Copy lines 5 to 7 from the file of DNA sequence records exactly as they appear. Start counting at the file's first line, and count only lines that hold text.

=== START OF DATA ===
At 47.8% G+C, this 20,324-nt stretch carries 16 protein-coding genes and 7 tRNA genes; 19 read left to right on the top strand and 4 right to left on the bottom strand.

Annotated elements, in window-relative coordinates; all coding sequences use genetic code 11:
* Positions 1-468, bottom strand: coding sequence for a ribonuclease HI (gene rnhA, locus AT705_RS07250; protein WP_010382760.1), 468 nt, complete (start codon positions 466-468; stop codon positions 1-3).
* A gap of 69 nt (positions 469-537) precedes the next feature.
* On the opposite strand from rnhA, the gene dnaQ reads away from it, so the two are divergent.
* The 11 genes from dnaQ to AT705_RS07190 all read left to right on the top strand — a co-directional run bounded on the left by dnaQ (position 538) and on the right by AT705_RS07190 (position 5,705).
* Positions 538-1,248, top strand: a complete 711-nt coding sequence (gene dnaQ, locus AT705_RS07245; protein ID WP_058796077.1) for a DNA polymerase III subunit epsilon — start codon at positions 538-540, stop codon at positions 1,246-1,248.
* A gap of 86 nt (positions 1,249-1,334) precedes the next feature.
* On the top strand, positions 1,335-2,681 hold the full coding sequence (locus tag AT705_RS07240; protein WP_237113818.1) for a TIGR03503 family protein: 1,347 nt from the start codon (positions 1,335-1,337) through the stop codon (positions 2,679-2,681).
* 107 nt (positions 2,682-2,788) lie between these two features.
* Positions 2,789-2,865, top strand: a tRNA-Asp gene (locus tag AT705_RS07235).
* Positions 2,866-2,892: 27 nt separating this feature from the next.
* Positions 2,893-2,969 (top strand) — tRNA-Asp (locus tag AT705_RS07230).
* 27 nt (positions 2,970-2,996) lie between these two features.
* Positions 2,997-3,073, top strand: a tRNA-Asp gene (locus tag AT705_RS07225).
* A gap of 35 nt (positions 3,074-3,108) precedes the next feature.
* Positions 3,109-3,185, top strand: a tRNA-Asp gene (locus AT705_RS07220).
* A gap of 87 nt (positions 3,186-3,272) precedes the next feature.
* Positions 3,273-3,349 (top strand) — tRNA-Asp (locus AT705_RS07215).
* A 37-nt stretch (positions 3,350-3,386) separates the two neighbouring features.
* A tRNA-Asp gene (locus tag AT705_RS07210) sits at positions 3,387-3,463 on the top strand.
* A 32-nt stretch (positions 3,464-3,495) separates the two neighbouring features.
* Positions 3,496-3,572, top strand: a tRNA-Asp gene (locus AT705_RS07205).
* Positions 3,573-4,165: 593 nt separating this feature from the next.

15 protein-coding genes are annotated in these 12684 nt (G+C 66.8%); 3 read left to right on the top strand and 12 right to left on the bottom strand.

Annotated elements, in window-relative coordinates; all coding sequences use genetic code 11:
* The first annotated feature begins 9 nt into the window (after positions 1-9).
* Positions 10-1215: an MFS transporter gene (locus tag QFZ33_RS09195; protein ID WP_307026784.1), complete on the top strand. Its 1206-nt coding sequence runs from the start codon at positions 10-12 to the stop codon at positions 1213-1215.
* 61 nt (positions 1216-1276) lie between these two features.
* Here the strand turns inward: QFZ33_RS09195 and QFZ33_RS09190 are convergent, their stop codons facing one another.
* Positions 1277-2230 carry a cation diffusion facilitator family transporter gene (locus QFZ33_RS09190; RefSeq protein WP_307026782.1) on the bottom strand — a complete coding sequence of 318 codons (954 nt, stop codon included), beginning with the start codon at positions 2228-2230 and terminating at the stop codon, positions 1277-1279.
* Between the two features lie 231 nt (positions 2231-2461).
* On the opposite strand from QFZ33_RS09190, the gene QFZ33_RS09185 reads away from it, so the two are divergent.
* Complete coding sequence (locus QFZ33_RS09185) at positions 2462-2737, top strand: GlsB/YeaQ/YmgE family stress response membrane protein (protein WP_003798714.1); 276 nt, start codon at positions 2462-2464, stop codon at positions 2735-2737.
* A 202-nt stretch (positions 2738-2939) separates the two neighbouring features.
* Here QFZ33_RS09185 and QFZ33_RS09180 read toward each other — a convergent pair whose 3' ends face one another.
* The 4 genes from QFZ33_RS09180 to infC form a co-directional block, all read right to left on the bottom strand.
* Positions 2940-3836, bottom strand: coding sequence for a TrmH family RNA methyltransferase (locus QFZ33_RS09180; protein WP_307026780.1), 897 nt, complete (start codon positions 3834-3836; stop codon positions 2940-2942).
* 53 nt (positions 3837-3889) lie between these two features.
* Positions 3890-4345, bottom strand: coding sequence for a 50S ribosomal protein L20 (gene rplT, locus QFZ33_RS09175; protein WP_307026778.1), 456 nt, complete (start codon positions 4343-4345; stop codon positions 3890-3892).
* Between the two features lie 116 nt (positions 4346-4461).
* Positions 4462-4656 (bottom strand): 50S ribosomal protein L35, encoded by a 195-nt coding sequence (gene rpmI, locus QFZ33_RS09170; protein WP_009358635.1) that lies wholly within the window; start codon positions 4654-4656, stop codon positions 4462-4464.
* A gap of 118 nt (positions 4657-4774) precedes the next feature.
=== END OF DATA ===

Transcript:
* On the opposite strand from rnhA, the gene dnaQ reads away from it, so the two are divergent.
* The 11 genes from dnaQ to AT705_RS07190 all read left to right on the top strand — a co-directional run bounded on the left by dnaQ (position 538) and on the right by AT705_RS07190 (position 5,705).
* Positions 538-1,248, top strand: a complete 711-nt coding sequence (gene dnaQ, locus AT705_RS07245; protein ID WP_058796077.1) for a DNA polymerase III subunit epsilon — start codon at positions 538-540, stop codon at positions 1,246-1,248.